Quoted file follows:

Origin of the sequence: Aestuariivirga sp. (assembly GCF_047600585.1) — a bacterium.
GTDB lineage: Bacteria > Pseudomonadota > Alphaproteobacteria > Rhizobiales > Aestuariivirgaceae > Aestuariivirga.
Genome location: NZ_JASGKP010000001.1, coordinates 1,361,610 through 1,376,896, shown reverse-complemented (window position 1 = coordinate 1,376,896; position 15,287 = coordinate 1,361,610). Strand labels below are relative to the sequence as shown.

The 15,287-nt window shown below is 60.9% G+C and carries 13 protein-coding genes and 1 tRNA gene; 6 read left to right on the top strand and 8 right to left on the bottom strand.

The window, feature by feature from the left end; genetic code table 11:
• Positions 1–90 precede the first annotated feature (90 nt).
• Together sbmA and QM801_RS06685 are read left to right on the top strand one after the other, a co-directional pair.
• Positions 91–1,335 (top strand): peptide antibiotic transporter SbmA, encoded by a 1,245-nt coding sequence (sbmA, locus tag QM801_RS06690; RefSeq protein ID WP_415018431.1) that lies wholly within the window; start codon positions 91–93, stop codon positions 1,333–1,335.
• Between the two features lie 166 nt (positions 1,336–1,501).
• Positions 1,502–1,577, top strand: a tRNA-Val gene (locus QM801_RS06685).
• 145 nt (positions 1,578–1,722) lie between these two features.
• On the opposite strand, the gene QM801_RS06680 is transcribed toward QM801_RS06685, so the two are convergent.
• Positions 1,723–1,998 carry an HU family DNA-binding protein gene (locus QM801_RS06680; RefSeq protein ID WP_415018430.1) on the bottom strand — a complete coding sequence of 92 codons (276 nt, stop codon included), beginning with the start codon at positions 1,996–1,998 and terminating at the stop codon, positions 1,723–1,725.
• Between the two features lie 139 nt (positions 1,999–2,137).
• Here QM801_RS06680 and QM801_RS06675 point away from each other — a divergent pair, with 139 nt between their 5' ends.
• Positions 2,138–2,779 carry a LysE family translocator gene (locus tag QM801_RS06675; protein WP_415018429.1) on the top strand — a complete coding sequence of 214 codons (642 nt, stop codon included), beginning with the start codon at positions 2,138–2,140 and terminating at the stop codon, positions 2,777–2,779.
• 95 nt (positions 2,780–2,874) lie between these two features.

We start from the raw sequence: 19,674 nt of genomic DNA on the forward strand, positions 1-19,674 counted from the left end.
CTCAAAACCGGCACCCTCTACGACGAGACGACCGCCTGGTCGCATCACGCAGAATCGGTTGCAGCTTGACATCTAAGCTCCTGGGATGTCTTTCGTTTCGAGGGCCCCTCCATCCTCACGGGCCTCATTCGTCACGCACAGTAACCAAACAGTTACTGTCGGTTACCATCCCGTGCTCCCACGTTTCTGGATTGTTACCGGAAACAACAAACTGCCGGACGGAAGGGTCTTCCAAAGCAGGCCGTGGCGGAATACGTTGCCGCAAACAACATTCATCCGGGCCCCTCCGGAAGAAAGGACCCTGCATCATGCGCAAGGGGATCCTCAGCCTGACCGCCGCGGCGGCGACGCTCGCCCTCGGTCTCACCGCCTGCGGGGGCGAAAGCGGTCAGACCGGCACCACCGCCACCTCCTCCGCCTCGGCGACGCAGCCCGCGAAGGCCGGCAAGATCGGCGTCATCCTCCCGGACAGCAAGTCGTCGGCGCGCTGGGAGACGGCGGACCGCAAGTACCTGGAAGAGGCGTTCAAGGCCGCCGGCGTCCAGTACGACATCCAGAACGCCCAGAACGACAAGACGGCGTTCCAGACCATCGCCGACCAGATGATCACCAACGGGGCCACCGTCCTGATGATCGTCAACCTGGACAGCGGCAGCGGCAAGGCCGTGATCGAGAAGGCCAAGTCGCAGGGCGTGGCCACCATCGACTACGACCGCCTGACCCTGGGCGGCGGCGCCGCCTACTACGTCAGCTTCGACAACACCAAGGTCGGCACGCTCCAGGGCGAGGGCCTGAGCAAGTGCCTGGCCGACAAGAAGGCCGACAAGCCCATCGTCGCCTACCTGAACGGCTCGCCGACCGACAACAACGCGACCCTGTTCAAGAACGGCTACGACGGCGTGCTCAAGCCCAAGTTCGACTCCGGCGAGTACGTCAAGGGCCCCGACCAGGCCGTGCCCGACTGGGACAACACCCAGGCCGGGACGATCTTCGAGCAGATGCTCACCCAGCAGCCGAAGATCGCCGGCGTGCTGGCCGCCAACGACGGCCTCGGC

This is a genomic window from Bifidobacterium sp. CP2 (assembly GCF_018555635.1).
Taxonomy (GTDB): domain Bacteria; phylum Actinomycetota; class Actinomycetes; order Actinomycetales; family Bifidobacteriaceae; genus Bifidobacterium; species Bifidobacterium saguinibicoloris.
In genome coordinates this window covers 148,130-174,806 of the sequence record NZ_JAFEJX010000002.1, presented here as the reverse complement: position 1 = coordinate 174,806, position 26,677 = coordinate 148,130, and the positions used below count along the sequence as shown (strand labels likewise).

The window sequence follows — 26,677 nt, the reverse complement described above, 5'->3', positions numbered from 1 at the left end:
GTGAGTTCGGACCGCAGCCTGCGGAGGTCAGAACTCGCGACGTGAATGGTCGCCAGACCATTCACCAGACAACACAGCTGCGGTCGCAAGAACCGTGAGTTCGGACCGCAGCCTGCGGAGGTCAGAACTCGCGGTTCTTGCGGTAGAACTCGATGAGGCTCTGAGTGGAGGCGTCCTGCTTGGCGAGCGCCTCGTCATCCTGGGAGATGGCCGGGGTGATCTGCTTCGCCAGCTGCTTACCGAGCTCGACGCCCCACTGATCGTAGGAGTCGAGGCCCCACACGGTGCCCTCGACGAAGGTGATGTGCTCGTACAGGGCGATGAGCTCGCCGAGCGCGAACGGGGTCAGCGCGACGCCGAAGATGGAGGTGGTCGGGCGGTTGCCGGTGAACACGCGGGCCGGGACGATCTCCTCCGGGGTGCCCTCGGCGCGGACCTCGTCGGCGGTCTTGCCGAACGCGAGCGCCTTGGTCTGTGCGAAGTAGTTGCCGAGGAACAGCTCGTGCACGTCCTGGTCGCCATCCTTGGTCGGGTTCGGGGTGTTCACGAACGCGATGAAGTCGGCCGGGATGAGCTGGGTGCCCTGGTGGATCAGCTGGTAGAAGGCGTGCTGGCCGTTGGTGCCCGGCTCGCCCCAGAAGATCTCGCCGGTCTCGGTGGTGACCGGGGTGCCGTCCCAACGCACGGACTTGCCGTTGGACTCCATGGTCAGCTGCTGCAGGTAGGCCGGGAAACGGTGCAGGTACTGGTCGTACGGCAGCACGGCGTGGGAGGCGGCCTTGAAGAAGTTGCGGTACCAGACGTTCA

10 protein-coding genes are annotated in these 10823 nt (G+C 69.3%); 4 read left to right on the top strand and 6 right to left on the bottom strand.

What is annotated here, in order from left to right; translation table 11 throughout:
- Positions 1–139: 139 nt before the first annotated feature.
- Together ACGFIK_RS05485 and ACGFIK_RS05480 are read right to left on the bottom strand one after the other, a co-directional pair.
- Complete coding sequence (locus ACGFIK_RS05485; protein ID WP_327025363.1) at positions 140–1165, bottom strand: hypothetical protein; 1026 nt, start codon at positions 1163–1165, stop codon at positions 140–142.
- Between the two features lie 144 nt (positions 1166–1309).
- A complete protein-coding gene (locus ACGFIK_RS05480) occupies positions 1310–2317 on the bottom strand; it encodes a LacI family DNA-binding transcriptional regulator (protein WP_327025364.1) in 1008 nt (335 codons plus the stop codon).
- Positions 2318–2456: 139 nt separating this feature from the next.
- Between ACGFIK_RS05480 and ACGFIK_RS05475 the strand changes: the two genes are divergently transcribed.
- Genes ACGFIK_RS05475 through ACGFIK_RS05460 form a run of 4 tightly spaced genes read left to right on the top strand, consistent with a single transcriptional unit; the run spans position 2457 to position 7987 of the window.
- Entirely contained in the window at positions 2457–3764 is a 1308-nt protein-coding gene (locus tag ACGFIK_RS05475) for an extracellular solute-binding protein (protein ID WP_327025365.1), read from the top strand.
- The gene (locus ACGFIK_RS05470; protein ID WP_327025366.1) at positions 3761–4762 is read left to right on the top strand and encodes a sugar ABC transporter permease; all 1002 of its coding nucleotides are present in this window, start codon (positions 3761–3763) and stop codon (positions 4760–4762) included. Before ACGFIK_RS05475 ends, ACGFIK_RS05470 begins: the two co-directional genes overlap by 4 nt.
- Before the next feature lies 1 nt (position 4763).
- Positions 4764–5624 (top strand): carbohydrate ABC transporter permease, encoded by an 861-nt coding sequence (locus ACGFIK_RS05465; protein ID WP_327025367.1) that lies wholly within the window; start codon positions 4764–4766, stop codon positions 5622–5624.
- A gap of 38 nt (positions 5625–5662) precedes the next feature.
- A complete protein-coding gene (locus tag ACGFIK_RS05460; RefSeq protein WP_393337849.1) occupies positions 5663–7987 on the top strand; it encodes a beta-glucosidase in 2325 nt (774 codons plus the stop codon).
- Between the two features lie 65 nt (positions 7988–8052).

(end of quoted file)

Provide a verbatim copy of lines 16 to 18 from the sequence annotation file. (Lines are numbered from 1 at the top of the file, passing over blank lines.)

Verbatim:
• Positions 2,138–2,779 carry a LysE family translocator gene (locus tag QM801_RS06675; protein WP_415018429.1) on the top strand — a complete coding sequence of 214 codons (642 nt, stop codon included), beginning with the start codon at positions 2,138–2,140 and terminating at the stop codon, positions 2,777–2,779.
• 95 nt (positions 2,780–2,874) lie between these two features.

We start from the raw sequence: 19,674 nt of genomic DNA on the forward strand, positions 1-19,674 counted from the left end.